Court denies Justice Department effort to end Michael Flynn case
Appeals court sends Flynn case back to trial judge; David Spunt reports from the Justice Department.
Former White House national security adviser Michael Flynn on Wednesday demanded in a new court filing that Judge Emmett Sullivan recuse himself from "further participation" in his case, citing an "appearance of bias," which his legal team cast as "terrifying and mandates disqualification."
In a filing on Wednesday, Flynn and his legal team argued that Sullivan “cast an intolerable cloud of partiality over his subsequent judicial conduct” and “risked undermining the public’s confidence in the judicial process.”
“[A]ll that must be demonstrated to compel recusal,’ then, is ‘a showing of an appearance of bias …sufficient to permit the average citizen reasonably to question a judge’s impartiality, ” the filing states.
According to the filing: "The circumstances of this case lead any reasonable observer to believe that the current judge has a personal interest in the outcome, is irreparably biased against general Flynn, and is actively litigating against him. His continued presence in the case has become a national scandal undermining confidence in the impartiality of the federal judicial system and faith in the rule of law writ large. The Constitution compels, and all statutory bases require ('shall recuse'), that Judge Sullivan recuse himself from any further proceedings even if he has granted the motion to dismiss with prejudice.
“Judge Sullivan satisfied that standard when he actively litigated against General Flynn,” the filing continued. “He has since far exceeded it — rising to the level of demonstrating actual bias.”
Flynn and his legal team added that “the court’s contempt and disdain for the defense was palpable throughout the hearing on September 29, 2020, including when defense counsel made an oral motion for his immediate disqualification, which he refused to allow even to be fully stated for the record.
”Accordingly, the defense files this motion to confirm the oral motion made at the hearing,” the filing stated. “Judge Sullivan’s Immediate Disqualification is Mandatory.”
"Judge Sullivan’s increasingly hostile and unprecedented words and deeds in what has become his own prosecution of General Flynn mandate his disqualification from further participation in these proceedings and the referral of his conduct to the D.C. Circuit Judicial Council," the filing continued. "The appearance of bias here is terrifying and mandates disqualification."
Flynn and his attorneys have for months been engaged in a back-and-forth with the D.C. Circuit Court of Appeals over the government’s efforts to dismiss the charges against Flynn of lying to federal prosecutors during the Mueller investigation about his contacts with a Russian ambassador. He recently changed his position, maintaining his innocence and seeking to withdraw that plea, while asserting that FBI agents acted improperly when they questioned him.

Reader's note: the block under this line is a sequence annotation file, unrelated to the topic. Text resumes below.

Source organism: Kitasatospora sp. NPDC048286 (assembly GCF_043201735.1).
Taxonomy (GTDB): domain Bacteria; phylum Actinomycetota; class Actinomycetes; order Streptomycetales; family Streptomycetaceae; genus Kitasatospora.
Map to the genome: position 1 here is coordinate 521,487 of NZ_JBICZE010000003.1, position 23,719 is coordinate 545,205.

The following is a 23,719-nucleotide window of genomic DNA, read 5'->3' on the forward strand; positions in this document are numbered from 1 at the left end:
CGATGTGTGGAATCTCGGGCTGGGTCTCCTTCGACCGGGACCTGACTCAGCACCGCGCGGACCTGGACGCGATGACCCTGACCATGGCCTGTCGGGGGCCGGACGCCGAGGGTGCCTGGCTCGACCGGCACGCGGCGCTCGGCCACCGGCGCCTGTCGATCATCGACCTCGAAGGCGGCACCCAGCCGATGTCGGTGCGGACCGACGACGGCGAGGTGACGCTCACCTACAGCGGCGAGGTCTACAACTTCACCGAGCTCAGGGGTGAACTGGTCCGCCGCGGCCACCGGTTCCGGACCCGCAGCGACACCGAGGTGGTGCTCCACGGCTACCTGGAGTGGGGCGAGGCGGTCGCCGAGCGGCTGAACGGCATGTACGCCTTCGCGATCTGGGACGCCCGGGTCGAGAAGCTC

The Justice Department’s motion to dismiss raised such concerns about investigators' conduct. It came after unsealed FBI notes revealed that there had been a question regarding what the purpose of Flynn’s interview was: whether the aim was find out the truth or to get him to lie and thus subject him to being prosecuted or fired. Flynn ended up facing charges and being terminated from the national security adviser job.
When Attorney General Bill Barr moved to dismiss the charges against Flynn on grounds of prejudice, Judge Sullivan declined to rule on the motion.
Flynn and his lawyers sought to bypass Sullivan, asking the D.C. Circuit Court of Appeals to issue a writ of mandamus — in this case, an order from a higher court to a lower court or official to fulfill their duties — to require Sullivan to grant the dismissal. In a court filing, Sullivan said mandamus is inappropriate at this stage because there remains the possibility he could still dismiss the case on his own.
Critics have claimed Sullivan has exhibited bias against Flynn in the yearslong case. In December 2018, the Clinton-appointed judge said the defendant “sold [his] country out.” Sullivan also controversially asked the prosecution whether Flynn should be charged with treason.
During a hearing last month, Powell claimed that Sullivan had displayed "abject bias" in the case and should recuse himself.
"Have you had discussions with the president about this case?" Sullivan asked Powell.
Powell at first tried to invoke executive privilege, but upon being reminded that she is not a federal employee, she acknowledged that she had.
"I can tell you I spoke one time with the president, one time about this case to inform him of the general status of the case," Powell said.
When asked if she had made any requests, she said, no, "other than he not issue a pardon."
Fox News' Bill Mears, Morgan Phillips and Ronn Blitzer contributed to this report.
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